In Lymph Node Metastases

Cancer cells initially lodge in the marginal sinus, and then extend throughout the lymph node. Metastases may be confined to the lymph node, or may penetrate the capsule and infiltrate the perinodal tissue; this pattern of growth has been referred to as extracapsular spread (ECS). Extracapsular spread is further divided into macroscopic and microscopic ECS [62]; macroscopic ECS is evident to the naked eye during the laboratory dissection of the surgical specimen and is later confirmed by histological assessment. It usually involves not only the perinodal fibro-adipose tissue, but also the surrounding structures. Microscopic ECS is only evident on histo-logic examination and is usually limited to the adjacent perinodal fibro-adipose tissue.

Extracapsular spread is a significant predictor of both regional recurrence and the development of distant metastases resulting in decreased survival [109, 155, 175, 335, 337]. In some studies, ECS has been shown as a better predictor than the resection margins. It has therefore been suggested that ECS should be incorporated into the staging system for surgically managed patients [380]. Some studies, on the contrary, have not confirmed the independent prognostic significance of extracapsular spread [230, 280].

In some patients, an SCC in the soft tissue of the neck is found, with no evidence of lymph nodes being present. These soft tissue metastases may be the result of either total effacement of a lymph node by the SCC, or extra-lymphatic spread of the SCC [176].

It has been shown that the presence of soft tissue metastases is associated with an aggressive clinical course and poor survival [176, 368]. In a study of 155 patients, survival was significantly shorter for patients with soft tissue metastases than those without nodal metastases and those with nodal metastases without extracapsu-lar spread; it was similar to that for patients with lymph node metastases with extracapsular spread [176].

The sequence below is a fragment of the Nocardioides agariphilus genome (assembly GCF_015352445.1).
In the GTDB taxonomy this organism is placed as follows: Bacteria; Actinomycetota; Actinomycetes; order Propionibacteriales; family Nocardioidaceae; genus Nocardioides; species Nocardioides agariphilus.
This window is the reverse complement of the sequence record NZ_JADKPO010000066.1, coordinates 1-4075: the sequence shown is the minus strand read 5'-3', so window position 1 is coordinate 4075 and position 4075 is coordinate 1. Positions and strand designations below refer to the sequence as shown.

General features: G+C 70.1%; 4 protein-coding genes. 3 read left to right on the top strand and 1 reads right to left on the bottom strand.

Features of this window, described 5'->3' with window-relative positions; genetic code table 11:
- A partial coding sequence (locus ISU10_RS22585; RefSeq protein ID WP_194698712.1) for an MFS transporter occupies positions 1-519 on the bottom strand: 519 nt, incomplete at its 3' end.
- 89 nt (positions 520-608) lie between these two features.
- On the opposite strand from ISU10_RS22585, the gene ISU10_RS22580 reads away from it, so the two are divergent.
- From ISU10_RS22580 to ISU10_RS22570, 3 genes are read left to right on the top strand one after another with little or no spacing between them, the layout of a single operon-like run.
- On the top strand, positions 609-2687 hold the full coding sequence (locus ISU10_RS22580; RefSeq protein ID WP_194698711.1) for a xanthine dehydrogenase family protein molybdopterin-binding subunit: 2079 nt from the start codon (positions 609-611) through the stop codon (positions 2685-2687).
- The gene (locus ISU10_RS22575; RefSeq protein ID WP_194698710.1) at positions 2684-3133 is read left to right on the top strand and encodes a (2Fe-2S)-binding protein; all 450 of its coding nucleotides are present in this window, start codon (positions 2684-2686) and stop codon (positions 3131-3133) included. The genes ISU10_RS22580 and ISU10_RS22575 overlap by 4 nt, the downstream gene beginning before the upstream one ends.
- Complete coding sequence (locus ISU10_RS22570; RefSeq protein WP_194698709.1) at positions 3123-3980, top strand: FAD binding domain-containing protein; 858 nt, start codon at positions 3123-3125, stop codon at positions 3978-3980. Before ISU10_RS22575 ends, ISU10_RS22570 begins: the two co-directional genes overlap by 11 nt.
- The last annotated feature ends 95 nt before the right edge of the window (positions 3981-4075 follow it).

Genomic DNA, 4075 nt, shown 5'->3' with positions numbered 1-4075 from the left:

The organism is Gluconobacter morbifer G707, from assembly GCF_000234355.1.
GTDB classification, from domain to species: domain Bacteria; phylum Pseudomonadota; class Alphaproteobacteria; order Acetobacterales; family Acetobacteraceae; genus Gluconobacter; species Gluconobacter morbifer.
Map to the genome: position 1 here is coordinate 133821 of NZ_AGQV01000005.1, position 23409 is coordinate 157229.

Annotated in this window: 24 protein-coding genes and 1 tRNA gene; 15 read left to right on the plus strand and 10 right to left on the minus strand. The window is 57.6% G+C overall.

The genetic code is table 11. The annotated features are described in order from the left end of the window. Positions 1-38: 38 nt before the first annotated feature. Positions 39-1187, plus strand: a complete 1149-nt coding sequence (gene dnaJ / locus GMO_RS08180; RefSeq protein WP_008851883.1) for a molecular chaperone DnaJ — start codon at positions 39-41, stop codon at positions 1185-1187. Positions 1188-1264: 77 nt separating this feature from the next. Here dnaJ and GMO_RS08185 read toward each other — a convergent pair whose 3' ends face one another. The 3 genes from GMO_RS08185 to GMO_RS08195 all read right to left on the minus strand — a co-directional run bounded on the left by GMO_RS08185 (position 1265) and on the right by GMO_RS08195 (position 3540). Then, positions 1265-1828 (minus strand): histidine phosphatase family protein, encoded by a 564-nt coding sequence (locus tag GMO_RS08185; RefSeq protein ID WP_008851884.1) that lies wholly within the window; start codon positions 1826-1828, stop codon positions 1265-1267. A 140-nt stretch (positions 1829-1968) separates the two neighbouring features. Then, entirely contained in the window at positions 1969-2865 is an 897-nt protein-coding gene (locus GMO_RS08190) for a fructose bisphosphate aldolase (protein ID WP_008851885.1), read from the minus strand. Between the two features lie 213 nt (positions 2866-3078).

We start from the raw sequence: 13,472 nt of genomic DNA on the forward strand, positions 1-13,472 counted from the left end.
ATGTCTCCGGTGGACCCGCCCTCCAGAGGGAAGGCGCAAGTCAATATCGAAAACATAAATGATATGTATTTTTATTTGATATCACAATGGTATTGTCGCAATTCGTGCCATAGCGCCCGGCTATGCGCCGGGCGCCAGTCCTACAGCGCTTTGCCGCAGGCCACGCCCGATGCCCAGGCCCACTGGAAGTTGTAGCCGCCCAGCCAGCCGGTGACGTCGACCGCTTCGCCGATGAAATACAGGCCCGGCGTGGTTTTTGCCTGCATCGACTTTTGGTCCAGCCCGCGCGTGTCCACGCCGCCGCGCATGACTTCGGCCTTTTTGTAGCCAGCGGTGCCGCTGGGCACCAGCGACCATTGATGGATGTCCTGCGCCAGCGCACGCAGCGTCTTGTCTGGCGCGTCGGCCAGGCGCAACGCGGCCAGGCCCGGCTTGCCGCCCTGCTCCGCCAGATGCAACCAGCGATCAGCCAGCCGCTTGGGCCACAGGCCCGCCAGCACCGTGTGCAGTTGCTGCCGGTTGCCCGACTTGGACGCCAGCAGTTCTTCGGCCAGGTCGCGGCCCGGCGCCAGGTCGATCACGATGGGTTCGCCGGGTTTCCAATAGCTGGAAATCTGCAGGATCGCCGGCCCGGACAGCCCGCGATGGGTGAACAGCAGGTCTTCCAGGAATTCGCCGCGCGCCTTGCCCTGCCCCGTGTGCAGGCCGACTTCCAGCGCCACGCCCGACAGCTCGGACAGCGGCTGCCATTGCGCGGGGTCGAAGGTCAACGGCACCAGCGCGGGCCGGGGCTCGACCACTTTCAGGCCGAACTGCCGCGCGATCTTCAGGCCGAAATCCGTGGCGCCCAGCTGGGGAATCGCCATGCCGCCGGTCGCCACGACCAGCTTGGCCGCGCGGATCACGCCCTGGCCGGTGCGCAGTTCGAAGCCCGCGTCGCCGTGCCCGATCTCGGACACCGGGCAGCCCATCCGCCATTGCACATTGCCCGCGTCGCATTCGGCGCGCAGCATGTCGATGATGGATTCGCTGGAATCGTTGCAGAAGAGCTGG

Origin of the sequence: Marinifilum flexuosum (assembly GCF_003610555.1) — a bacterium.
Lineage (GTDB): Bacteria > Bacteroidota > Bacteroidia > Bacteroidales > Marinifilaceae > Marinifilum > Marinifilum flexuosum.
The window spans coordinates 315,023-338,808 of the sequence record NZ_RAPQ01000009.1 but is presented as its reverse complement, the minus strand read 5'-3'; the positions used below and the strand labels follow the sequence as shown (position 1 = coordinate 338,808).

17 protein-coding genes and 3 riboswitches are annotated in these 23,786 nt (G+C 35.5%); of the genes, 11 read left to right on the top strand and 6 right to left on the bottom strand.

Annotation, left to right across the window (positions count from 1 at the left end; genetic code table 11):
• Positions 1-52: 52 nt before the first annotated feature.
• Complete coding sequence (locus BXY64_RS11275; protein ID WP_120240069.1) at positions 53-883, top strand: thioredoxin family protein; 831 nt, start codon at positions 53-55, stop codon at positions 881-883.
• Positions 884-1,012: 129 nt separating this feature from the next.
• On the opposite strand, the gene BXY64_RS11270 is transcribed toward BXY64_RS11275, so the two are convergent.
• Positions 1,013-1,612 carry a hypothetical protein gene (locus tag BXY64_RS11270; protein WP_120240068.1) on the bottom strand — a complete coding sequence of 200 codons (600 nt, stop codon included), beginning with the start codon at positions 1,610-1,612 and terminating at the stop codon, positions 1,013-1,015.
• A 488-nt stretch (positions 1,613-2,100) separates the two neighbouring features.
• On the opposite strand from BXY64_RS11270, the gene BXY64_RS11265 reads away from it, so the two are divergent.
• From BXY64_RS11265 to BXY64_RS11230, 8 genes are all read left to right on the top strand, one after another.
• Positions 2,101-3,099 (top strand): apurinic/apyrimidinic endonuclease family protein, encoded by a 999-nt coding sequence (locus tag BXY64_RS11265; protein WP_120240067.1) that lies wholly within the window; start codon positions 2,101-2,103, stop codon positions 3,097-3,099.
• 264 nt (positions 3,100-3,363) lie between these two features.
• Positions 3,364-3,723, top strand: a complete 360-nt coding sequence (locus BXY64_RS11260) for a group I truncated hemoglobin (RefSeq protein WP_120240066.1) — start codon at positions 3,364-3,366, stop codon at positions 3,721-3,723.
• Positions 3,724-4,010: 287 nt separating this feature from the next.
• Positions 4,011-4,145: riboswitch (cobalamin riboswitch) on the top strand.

Distant metastases in patients with head and neck cancer are usually defined as metastases below the clavicle, and may be the result of lymphogenic or haematogenous spread. Lymphogenic spread results in distant lymph node metastases; the most commonly affected distant nodes are the mediastinal, axillary and inguinal nodes [7]. Haematogenous spread results in distant metastases, most commonly to the lung, liver and bones, followed by the skin and brain [84, 157, 198, 208, 337, 362, 387]. Metastases have been also described in the small intestine [384], spleen [3] and the cavernous sinus [362].

Distant metastases in head and neck SCCs are infrequent, but may occur in the late stages of the disease, with the reported incidence between 3 and 8.5% [337, 387]. Postmortem studies have shown a higher incidence of distant metastases, ranging from 24 to 57% [266, 325, 393].

The incidence of distant metastases depends on the site of the primary tumour, as well as the initial size of the tumour and the presence of nodal metastases [59, 198, 253]. The highest incidence of distant metastases has been reported in hypopharyngeal SCCs, followed by the SCCs of the tongue [198].

Most distant metastases become clinically apparent 2 years after diagnosis of the initial tumour. The average survival once distant metastases are diagnosed ranges between 4 and 7 months [208].

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